White Water

Richard Flanagan writes big sprawling novels. His stories and characters connect in intimate ways with his own. The Narrow Road to the Deep North was inspired by his father’s experience on the Burma Railroad. Gould’s Book of Fish gestures toward his convict ancestry. Death of a River Guide, Flanagan’s debut, tackles the creation myth of his home, Tasmania.

Aljaz Cosini has a raft full of punters waiting to shoot the rapids of the Franklin River. Problem is: Cosini’s stuck in the boulders below with a waterfall pounding his head. He’s dying, he knows it and the reader does, too. And yet we read on for Cosini has a gift.

I have been granted visions – grand, great, wild, sweeping visions. My mind rattles with them as they are born to me.
And I must share them, or their magic will become as a burden.

Richard Flanagan, Death of a River Guide (Vintage 2016)

A Convict Past

Those visions range in time and space. Cosini witnesses his own birth, the death of his convict ancestor, and the rape of his great grandmother. He has no desire to see all the things his grand visions reveal and yet they come, unbidden, to pull apart everything Cosini thought he knew about himself.

No one told Cosini that he had a convict for an ancestor. But there he is, bubbling up from the white water from the Franklin River: Ned Quade. His mates and masters alike call Ned the Stone Man.

Because upon a triangle where he is flogged for possessing a wad of tobacco or, once for singing a song, he betrays no pain. […] Because in his heart he is innocent and he will not betray his innocence with a single cry of suffering. For that would be an admission that punishment had been felt and was therefore somehow just.

Cosini learns a lot of things hanging upside down in the frothing river. Things that his father or his grandfather could have told him if only they knew the words to use.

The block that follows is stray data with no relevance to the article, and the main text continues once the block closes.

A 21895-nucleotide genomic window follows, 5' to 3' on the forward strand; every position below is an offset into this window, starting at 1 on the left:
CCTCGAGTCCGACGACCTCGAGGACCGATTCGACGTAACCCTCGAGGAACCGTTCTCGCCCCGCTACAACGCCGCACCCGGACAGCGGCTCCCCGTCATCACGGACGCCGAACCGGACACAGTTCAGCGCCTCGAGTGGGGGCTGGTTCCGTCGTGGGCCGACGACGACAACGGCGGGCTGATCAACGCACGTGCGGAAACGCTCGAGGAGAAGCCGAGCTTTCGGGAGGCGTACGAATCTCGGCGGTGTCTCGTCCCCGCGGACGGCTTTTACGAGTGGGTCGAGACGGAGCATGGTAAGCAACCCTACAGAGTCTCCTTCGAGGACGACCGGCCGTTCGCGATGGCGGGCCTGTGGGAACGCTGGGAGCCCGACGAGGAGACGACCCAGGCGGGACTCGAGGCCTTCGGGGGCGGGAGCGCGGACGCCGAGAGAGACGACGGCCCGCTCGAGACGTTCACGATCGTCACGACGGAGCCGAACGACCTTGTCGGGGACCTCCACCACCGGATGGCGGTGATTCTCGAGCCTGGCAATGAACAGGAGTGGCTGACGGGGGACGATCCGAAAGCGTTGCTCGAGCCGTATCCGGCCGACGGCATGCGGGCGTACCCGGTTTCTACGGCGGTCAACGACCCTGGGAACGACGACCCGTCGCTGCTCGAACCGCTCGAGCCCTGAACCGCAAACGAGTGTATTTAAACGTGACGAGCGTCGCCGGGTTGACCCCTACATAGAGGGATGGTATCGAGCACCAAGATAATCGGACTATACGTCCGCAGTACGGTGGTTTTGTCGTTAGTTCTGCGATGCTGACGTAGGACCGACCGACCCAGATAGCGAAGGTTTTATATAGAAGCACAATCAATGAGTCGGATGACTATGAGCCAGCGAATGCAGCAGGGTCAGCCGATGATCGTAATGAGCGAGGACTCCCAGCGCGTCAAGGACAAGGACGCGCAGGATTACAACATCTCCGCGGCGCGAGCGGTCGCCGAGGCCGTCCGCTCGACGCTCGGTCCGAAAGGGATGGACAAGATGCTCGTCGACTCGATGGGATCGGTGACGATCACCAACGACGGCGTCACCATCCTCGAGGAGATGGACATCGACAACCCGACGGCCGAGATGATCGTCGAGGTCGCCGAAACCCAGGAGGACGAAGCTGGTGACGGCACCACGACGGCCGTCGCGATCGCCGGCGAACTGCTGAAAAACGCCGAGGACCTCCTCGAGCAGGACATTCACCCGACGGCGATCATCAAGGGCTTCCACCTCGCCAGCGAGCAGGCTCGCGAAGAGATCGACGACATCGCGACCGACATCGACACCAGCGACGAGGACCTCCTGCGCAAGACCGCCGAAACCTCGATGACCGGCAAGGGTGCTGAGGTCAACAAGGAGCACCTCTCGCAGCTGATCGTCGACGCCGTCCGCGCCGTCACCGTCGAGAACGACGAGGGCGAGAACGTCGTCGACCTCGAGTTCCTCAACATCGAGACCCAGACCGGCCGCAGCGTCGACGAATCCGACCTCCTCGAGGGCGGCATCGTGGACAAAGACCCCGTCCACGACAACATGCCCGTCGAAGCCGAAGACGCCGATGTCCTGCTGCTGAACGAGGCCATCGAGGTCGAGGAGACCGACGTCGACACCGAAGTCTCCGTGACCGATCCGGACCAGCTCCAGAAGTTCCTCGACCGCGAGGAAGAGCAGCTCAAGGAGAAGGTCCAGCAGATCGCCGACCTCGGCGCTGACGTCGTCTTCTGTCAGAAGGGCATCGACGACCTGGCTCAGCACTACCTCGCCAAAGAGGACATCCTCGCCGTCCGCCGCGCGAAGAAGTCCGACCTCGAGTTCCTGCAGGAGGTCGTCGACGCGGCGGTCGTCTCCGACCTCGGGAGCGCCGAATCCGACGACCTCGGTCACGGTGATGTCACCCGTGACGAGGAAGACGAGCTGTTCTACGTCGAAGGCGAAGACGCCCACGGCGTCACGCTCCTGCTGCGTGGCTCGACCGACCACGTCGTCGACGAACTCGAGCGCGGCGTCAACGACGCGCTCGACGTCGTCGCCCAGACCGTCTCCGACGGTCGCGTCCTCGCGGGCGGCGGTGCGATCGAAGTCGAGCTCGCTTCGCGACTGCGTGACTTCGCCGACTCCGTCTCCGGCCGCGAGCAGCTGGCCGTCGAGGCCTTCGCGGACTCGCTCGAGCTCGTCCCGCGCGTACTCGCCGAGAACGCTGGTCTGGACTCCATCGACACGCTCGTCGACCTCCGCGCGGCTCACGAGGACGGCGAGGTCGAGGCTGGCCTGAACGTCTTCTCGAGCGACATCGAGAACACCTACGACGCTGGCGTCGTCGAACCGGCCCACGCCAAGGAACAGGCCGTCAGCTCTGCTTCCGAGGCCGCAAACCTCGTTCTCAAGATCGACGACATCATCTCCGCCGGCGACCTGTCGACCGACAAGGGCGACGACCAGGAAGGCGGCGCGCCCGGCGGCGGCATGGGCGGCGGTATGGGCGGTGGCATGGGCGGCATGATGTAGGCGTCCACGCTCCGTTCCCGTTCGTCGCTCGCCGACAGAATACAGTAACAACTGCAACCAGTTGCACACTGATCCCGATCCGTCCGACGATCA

Men’s Talk

The men in Flanagan’s world don’t speak. They gesture, they strike poses, they hold a mask to their faces. As a river guide, Cosini knows he must appear to be invincible. How else can he convince a raft full of punters to obey his orders? So, every morning, Cosini shapes his face into a brave mask.

Cosini’s father, Harry, walks for a day and a half to bring word that his father Boy is dead. When Harry finds his uncles George and Basil, they sit down. Uncle Basil rolls three cigarettes, which they smoke. Finally, Uncle George asks, And Boy?

Harry turned and looked at George, and knew what he must say and how he must say it, like a man, and he was at once grateful for being allowed the space between his feelings and his tongue that this response allowed: ‘A tree,’ said Harry.

As a child, Cosini gets sick and his hearing fails. His speech makes no sense to his parents but to Cosini every word could be a tree full of fruit. Desire in Flanagan’s world is a silent thing.


As Cosini travels ever higher into his family tree, he glimpses pieces of himself. The lank red hair and the jagged blue eyes Cosini inherited from his convict ancestor Ned. The dark skin and large nose his father Harry passed along.

Harry has never seen anyone with his color of skin until he goes to live with Auntie Ellie. Is you an Abo, little Harry asks. Auntie Ellie lays into him.

‘We ain’t no Abos, we ain’t no boongs, ya hear?’
‘Ya talk like that they’ll take ya away, ya understand? They’ll take ya back to the islands. I already told you what we are – decent white Catholic folk.’
‘What are we?’
‘White Catholic folk.’

In Tasmania, to be a boong is even worse than being a convict. European settlers robbed Aboriginals of their farms and fisheries and women. Let guns and disease finish the job. In 1876, the colonial authorities in Tasmania organized a parade to celebrate the death of the last full-blooded Aboriginal.

Their offspring live on in the shadows. If they can, they pass themselves off as White Catholic folk. If they can’t, they’ll be treated as blackfellas

subject to different laws, forced to live in special areas, and until the 1970s subjected to a policy of assimilation that could see their children being taken away from them, [and] reviled if they called for equal rights as Aborigines, being told Tasmanian Aborigines didn’t exist.

Richard Flanagan, “The lost tribe” in The Guardian, 14 Oct 2002

In Aljaz Cosini, Flanagan has conjured the true Tasmanian: red-haired, blue-eyed, dark-skinned, dying before our eyes.

27 Mar 2020 | Karen Kao